American Fable is ambitious, maybe too much so sometimes, but there's an intense pleasure in the boldness of the film's style.
"I enjoy playing the audience like a piano."
— Alfred Hitchcock
So does John Carpenter. “Halloween” is an absolutely merciless thriller, a movie so violent and scary that, yes, I would compare it to “Psycho” (1960). It's a terrifying and creepy film about what one of the characters calls Evil Personified. Right. And that leads us to the one small piece of plot I'm going to describe. There's this six-year-old kid who commits a murder right at the beginning of the movie, and is sent away, and is described by his psychiatrist as someone he spent eight years trying to help, and then the next seven years trying to keep locked up. But the guy escapes. And he returns on Halloween to the same town and the same street where he committed his first murder. And while the local babysitters telephone their boyfriends and watch “The Thing” on television, he goes back into action.
Period: That's all I'm going to describe, because “Halloween” is a visceral experience -- we aren't seeing the movie, we're having it happen to us. It's frightening. Maybe you don't like movies that are really scary: Then don't see this one. Seeing it, I was reminded of the favorable review I gave a few years ago to “Last House on the Left,” another really terrifying thriller. Readers wrote to ask how I could possibly support such a movie. But it wasn't that I was supporting it so much as that I was describing it: You don't want to be scared? Don't see it. Credit must be paid to filmmakers who make the effort to really frighten us, to make a good thriller when quite possibly a bad one might have made as much money. Hitchcock is acknowledged as a master of suspense; it's hypocrisy to disapprove of other directors in the same genre who want to scare us too.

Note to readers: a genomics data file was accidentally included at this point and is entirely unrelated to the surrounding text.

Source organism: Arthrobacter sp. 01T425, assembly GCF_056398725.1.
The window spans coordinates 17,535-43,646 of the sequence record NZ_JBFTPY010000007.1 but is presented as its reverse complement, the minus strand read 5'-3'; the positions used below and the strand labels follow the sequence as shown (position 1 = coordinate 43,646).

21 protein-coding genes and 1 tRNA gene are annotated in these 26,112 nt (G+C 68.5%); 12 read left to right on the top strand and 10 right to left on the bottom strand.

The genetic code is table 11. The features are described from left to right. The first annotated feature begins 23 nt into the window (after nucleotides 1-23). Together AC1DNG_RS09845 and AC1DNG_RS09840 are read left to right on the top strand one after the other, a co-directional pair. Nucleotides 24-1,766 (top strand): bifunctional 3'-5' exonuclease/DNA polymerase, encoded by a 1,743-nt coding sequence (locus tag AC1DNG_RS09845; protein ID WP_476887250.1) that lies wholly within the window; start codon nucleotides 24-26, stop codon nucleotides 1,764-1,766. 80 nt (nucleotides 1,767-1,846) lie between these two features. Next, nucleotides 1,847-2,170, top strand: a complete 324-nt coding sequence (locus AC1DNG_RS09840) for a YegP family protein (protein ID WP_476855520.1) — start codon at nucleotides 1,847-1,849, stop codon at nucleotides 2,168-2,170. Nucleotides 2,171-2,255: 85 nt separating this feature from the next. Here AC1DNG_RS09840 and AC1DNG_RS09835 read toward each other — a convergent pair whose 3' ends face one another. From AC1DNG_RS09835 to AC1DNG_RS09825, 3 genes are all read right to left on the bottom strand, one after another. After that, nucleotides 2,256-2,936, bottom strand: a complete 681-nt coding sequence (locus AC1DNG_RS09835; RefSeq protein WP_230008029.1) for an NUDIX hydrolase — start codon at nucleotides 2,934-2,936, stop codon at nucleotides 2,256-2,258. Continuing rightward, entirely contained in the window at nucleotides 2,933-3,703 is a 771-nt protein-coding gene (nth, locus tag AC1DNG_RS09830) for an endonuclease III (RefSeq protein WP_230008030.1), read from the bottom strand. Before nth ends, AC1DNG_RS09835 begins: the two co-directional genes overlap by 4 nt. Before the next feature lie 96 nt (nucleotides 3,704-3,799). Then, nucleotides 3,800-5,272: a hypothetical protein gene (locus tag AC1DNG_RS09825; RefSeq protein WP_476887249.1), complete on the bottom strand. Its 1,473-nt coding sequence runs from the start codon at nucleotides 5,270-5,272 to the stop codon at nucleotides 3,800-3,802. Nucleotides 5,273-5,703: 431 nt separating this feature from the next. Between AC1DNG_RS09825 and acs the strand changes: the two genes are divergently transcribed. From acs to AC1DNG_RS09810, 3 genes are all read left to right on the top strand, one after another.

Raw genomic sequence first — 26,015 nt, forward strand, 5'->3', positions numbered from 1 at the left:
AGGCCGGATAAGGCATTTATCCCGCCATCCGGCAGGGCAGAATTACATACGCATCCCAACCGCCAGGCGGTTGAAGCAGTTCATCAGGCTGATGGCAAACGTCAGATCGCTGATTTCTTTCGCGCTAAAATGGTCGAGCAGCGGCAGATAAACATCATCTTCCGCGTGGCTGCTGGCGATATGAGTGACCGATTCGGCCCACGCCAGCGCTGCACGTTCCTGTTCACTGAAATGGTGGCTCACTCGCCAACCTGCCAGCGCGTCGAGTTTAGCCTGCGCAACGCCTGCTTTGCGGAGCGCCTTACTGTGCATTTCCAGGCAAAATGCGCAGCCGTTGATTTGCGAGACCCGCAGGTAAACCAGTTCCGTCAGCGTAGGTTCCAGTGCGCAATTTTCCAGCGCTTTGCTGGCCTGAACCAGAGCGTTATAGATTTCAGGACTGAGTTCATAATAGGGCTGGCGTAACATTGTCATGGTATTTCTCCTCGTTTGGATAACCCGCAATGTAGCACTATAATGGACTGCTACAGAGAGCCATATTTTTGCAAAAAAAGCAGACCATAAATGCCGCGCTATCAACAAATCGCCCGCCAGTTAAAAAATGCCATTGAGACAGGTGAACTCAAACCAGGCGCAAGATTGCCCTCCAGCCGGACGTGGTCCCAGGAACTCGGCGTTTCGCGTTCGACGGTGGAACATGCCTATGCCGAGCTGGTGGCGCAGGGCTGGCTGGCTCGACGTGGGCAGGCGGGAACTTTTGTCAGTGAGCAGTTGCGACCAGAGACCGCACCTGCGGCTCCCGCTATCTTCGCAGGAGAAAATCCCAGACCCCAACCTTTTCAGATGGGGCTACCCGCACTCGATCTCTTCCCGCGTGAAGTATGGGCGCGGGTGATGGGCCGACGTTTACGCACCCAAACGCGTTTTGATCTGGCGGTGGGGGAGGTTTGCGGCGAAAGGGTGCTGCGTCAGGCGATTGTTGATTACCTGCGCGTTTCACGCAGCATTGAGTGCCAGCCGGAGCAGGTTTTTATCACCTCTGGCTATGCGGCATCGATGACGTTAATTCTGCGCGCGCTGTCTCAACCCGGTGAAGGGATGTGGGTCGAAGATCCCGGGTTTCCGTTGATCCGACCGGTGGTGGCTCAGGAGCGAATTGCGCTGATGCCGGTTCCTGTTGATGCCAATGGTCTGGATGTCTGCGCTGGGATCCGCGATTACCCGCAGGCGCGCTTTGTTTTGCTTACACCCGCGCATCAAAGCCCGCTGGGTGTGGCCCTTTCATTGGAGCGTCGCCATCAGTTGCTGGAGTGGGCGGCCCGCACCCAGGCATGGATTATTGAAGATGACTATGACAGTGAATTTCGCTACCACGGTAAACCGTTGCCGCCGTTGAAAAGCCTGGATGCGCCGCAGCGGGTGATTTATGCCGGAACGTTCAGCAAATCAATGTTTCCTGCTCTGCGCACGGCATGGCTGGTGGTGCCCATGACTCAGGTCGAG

It's easy to create violence on the screen, but it's hard to do it well. Carpenter is uncannily skilled, for example, at the use of foregrounds in his compositions, and everyone who likes thrillers knows that foregrounds are crucial: The camera establishes the situation, and then it pans to one side, and something unexpectedly looms up in the foreground. Usually it's a tree or a door or a bush. Not always. And it's interesting how he paints his victims. They're all ordinary, everyday people -- nobody's supposed to be the star and have a big scene and win an Academy Award. The performances are all the more absorbing because of that; the movie's a slice of life that is carefully painted (in drab daylights and impenetrable nighttimes) before its human monster enters the scene.
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